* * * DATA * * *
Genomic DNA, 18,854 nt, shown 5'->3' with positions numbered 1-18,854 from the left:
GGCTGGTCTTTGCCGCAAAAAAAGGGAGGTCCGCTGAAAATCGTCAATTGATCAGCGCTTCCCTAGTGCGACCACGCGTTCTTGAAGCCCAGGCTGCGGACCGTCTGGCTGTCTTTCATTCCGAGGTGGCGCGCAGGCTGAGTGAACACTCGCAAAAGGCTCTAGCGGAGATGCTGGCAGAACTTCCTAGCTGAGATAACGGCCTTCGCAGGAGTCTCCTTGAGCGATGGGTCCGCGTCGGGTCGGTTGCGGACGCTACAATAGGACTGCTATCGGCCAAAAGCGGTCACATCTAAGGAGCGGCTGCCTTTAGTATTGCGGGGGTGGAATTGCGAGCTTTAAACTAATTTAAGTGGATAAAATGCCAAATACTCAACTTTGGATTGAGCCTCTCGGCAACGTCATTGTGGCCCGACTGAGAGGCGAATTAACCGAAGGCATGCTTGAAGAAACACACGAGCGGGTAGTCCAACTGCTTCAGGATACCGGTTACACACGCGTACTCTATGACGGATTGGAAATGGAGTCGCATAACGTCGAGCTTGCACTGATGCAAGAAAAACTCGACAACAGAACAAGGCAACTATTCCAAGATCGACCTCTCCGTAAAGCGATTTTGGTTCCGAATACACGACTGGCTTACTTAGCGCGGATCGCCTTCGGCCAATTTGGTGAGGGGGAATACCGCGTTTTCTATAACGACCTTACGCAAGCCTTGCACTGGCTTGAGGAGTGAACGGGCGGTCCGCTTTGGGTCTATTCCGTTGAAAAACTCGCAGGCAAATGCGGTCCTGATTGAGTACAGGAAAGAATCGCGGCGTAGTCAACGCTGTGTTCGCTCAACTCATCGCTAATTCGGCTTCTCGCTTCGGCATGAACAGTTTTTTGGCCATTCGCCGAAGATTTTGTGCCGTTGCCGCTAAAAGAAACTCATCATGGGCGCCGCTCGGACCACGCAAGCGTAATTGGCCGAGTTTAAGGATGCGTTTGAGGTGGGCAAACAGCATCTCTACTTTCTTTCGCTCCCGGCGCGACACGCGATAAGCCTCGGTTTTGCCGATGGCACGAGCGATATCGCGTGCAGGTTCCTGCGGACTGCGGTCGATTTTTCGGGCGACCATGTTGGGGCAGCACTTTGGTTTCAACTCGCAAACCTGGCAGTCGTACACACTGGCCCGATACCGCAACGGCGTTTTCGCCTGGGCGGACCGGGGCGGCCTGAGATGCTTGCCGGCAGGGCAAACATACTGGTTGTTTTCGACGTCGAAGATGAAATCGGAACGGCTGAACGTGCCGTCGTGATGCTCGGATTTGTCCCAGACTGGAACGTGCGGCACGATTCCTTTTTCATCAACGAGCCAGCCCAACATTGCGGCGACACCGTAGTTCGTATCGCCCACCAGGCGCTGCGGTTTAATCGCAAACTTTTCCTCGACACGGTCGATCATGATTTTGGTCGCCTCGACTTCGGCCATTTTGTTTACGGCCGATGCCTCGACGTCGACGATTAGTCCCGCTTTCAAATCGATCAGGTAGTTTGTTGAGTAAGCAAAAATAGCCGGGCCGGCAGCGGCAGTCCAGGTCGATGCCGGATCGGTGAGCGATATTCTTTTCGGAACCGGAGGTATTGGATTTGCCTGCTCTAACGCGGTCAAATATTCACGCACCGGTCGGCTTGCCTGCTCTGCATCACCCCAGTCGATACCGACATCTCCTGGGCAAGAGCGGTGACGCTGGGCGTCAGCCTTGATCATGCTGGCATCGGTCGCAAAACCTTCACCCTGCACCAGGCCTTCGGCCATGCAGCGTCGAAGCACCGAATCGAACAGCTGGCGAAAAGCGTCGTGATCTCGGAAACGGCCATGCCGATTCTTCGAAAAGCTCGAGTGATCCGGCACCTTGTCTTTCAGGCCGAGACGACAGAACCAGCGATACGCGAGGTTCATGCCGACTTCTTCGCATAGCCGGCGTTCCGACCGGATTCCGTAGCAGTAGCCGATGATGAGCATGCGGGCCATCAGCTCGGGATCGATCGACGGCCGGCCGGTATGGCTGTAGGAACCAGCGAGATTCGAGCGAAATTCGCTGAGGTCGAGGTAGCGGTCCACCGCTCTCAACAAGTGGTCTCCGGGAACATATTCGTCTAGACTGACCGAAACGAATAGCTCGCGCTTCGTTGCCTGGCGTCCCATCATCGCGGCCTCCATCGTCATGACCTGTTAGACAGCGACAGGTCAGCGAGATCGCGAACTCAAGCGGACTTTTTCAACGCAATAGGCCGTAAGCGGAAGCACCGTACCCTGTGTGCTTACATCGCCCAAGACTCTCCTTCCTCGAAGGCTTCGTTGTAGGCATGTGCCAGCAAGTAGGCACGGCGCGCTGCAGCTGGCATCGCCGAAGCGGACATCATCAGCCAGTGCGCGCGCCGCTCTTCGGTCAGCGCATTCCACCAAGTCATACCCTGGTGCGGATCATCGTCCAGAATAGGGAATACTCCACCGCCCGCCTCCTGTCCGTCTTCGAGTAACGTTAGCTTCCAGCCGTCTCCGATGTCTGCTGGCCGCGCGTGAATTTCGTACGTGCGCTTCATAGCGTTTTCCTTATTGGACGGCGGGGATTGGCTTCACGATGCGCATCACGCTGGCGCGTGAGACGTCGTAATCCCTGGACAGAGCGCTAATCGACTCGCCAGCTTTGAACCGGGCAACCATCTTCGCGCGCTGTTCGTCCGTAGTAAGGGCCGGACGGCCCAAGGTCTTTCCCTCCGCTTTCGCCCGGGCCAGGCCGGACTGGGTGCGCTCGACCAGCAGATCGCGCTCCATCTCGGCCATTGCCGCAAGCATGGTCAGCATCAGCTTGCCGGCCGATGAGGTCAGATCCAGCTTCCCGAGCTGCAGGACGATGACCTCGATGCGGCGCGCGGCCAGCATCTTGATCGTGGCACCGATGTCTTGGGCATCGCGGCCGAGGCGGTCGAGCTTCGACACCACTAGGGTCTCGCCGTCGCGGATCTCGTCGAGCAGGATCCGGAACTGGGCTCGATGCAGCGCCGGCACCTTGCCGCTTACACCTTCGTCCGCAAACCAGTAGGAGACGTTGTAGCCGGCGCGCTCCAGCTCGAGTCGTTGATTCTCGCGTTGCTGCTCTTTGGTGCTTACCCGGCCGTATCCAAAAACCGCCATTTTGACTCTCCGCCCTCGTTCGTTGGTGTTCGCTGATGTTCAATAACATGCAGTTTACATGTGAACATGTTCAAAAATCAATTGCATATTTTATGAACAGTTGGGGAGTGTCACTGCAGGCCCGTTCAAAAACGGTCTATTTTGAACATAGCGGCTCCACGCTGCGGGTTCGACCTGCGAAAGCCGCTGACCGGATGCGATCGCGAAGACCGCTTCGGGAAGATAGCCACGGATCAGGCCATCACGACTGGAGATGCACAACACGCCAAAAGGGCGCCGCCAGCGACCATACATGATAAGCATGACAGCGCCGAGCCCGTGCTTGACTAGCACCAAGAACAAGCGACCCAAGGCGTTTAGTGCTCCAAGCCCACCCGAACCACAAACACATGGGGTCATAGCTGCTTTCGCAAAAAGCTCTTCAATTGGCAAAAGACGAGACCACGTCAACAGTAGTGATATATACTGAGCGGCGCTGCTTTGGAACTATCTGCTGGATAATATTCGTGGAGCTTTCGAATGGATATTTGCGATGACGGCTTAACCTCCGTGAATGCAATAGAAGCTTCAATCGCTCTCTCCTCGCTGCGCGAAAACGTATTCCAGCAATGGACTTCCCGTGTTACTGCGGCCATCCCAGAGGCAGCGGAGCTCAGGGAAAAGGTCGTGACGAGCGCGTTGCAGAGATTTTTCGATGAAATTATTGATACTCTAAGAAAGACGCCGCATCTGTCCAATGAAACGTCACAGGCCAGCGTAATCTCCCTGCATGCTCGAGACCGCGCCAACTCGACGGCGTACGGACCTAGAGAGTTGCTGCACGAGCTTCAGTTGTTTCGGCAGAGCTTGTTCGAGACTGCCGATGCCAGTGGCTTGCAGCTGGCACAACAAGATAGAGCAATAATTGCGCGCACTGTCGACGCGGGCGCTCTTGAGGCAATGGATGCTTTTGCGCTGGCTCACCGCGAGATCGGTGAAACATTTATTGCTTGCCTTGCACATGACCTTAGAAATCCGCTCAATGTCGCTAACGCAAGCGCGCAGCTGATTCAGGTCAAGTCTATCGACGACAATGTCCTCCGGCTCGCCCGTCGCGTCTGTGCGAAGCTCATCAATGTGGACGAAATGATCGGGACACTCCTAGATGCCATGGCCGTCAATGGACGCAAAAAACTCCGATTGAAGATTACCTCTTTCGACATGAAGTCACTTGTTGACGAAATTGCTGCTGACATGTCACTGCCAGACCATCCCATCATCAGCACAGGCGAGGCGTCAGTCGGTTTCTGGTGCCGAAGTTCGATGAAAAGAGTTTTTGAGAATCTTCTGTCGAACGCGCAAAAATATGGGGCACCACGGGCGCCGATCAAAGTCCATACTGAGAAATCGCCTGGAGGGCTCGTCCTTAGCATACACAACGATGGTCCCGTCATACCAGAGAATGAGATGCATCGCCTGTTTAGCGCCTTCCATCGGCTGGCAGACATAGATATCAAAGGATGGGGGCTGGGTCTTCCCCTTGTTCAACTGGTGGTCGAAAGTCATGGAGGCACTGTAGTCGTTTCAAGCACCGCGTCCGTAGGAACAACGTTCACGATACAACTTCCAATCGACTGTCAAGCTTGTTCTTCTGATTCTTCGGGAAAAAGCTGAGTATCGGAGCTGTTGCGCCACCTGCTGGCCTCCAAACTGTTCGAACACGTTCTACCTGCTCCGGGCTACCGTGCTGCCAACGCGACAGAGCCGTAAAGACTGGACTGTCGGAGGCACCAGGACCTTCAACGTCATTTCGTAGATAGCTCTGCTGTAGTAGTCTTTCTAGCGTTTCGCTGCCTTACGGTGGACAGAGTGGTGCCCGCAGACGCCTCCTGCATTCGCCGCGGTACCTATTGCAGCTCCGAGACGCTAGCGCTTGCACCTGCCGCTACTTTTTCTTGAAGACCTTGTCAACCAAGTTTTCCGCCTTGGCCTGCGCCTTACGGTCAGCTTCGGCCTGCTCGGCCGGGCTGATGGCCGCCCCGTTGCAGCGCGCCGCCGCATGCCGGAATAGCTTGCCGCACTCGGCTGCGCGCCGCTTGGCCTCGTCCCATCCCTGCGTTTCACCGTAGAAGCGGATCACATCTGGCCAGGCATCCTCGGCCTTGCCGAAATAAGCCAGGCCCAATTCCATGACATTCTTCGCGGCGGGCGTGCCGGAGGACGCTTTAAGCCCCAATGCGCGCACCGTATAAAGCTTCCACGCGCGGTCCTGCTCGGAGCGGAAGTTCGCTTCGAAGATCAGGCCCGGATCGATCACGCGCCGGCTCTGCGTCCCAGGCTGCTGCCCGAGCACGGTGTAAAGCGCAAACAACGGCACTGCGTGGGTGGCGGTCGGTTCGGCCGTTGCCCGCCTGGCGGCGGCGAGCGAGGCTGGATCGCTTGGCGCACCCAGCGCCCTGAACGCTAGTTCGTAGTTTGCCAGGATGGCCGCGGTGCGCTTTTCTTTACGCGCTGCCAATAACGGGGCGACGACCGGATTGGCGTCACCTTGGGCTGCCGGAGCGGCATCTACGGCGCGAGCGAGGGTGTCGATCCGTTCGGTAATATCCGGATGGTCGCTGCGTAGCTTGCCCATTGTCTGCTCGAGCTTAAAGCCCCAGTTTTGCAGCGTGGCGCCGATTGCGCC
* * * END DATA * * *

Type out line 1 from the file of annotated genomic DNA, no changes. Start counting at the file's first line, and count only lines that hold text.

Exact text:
Genomic DNA, 18,854 nt, shown 5'->3' with positions numbered 1-18,854 from the left: